Courtesy of Adam Kissick

Courtesy of Adam Kissick

You might assume that when a 13-year-old piano prodigy is coming to play at Campbell Hall, he’d be accompanied by other preteens; that it would be a concert you could hear at a middle school recital.

The Joey Alexander Trio was most definitely not that.

In fact, the group’s Sunday night concert was as close to a Carnegie Hall performance as you can get in Santa Barbara.

Born on the island of Bali, Indonesia, Alexander first encountered a keyboard at age six and immediately knew piano was his calling, jazz piano in particular. Not only could he pick up virtually any blues composition by ear, but he could also improvise with a level of experience far beyond his years. In 2014 at the young age of 11, the musical genius was discovered by jazz legend Wynton Marsalis and flown out to New York for Marsalis’s all-star jazz concert at Lincoln Center. From there, his career took off. He’s released two solo albums and been nominated for two Grammys in just the past two years.

This is Alexander’s first time on the road. He was accompanied by Juilliard graduate and two-time Grammy winner Ulysses Owen, Jr. on the drums and Berklee College of Music alum Reuben Rogers on upright bass. Celesta M. Billeci, executive director of the Arts & Lectures program, introduced the band by simply stating, “I don’t even know how to describe what you’re about to see tonight except: Wow.”

Greeted with tremendous applause, Alexander opened the show with a classic by John Coltrane called “Calm Down” followed by several original compositions. He received continuous encouragement from bass player Rogers, who periodically yelled out a supportive “yeah!” The trio as a whole was tremendously in sync; Alexander thrives in the syncopated rhythms of jazz. He studied classical music as a child, like the works of Mozart and Tchaikovsky, but always wanted to elaborate on it. Classical music is supposed to be played as written, though; you’re not supposed to embellish. Jazz, however, allows the freedom to express yourself, unlike classical composition, and you can tell it’s what the young virtuoso is meant to be playing.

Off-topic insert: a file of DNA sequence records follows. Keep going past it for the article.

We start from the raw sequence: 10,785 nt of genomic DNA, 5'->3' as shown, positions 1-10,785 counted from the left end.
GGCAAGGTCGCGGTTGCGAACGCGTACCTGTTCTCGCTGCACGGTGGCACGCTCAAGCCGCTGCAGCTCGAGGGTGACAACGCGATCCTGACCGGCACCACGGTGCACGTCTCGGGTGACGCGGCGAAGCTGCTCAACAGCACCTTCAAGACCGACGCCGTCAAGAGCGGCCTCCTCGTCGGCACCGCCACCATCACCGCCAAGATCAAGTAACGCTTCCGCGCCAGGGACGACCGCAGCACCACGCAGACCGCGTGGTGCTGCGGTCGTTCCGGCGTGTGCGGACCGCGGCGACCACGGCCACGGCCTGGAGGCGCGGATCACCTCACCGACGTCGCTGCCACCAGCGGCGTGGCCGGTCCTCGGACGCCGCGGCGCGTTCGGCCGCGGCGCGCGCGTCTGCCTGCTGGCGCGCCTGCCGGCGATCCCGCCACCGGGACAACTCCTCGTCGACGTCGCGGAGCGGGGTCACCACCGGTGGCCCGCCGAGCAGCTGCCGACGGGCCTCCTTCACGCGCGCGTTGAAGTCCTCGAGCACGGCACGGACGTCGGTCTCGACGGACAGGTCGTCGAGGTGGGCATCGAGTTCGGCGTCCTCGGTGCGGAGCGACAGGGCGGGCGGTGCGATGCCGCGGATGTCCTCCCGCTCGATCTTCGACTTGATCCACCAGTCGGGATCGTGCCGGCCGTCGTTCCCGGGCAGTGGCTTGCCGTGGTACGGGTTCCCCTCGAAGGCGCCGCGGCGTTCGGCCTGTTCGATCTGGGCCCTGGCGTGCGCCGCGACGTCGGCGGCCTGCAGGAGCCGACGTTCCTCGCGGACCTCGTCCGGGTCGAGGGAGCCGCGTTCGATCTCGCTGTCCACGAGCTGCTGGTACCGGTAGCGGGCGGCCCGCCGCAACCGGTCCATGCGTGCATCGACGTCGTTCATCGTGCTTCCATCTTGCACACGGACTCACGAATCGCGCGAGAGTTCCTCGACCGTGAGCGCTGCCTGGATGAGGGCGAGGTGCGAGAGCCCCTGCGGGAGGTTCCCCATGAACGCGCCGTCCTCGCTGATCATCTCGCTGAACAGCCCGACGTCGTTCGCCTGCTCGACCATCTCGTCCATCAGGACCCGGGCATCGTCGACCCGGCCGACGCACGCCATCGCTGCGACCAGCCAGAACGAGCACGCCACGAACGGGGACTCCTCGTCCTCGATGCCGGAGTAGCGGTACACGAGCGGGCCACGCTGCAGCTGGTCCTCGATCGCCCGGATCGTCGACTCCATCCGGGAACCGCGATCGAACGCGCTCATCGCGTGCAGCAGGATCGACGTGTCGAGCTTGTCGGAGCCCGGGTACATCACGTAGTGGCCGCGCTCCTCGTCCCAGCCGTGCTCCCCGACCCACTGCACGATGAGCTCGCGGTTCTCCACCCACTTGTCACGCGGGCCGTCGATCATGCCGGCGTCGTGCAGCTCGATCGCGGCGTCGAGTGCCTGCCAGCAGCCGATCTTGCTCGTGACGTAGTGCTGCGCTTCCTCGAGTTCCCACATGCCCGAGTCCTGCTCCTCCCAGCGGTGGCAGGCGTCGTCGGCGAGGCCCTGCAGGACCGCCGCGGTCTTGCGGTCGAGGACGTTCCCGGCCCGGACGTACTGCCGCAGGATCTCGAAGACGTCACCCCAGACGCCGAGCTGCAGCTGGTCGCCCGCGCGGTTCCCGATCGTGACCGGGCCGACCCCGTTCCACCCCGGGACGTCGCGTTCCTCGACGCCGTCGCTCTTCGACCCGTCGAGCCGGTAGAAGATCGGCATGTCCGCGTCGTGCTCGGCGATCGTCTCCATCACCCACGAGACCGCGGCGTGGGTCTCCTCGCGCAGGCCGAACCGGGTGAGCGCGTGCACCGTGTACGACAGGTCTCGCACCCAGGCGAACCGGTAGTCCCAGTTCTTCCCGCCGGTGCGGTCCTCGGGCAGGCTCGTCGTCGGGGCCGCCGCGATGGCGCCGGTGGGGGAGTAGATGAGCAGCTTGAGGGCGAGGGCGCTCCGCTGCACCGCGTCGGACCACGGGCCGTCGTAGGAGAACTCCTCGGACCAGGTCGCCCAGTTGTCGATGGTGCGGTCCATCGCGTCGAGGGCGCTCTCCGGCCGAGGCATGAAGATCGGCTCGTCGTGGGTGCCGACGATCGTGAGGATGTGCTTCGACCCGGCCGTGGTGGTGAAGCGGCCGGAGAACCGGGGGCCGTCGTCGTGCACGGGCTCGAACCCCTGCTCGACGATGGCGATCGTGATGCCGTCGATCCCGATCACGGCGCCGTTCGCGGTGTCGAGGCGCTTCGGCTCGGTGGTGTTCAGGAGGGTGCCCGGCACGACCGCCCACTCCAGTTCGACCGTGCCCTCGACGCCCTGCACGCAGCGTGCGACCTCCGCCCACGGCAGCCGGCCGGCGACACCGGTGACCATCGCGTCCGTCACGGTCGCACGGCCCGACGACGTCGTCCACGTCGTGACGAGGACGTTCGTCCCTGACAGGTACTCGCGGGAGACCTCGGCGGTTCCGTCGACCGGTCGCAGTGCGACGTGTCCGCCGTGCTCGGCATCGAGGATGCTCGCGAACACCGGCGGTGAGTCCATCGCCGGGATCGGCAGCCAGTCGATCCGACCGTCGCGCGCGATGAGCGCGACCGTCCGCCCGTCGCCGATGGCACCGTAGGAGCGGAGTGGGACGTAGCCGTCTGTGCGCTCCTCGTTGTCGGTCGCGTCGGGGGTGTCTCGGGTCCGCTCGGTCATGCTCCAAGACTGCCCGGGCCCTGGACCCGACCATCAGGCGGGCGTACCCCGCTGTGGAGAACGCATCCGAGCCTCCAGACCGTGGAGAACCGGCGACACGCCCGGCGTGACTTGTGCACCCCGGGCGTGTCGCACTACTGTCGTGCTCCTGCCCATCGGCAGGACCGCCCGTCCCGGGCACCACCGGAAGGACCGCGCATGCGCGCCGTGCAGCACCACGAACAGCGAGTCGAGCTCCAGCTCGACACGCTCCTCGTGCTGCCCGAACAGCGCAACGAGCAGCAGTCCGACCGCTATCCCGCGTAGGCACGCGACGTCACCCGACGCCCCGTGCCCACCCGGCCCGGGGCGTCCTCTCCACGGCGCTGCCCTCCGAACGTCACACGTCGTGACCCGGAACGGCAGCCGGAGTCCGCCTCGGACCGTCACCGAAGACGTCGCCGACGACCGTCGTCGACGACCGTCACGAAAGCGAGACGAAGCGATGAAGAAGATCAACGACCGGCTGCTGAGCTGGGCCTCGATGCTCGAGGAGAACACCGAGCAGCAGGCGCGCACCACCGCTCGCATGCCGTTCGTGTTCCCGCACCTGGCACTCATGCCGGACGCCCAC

His bandmates perfectly complemented him with many impressive solos displaying their remarkable skills on their respective instruments. If you think Miles Teller was good in “Whiplash,” you obviously haven’t seen Owen, Jr. play yet. His hands moved so quickly they completely blurred. Rogers, the “jokester” of the gang according to Alexander, was having the time of his life on stage, yelling out and swaying with the music.

Now, if you like music — which I assume you do if you’re reading this article — you’ll like Alexander’s original compositions. They’re simply inspirational. It’s more than just genius in its arrangement, it’s the notion of a 13-year-old following his dream and truly succeeding. Every silence and pause was precise and intentional. It’s the kind of music that makes you feel deep down in your core. It makes you want to get out of your seat and cheer, cry and grin. Many audience members shook their heads in disbelief. After the first piece, the woman to my left let out a quiet “Wow,” one you could only hear if you were sitting directly next to her. Everyone was thinking the same thing.

After the show, Eleanor York was more than excited to share her thoughts about Alexander’s performance. “It was phenomenal. The way everyone played off of each other and with each other; it’s amazing for anyone, let alone a thirteen 13-year-old,” said York, who has followed Wynton Marsalis as a frequent patron of the Arts & Lectures events for years and knew when Joey got his endorsement he was someone to look out for. “It was just delicious.”

It’s hard to think of a word other than “adorable” to describe the pianist, but gifted will undoubtedly suffice. When he speaks, though he is not completely fluent in English, he is humble and compassionate. It reminds me of one of my favorite quotes by Hans Christian Andersen: “Where words fail, music speaks.” While Joey’s English may not be the best, he certainly makes up for it with his music. His sound and soul are much older than 13 years, and when he plays you forget about his age. This was evident in the two standing ovations he received.

I was left with only one question at the end of the night: is Joey good for a 13-year-old, or is he just good? I think it’s safe to say he’s just good.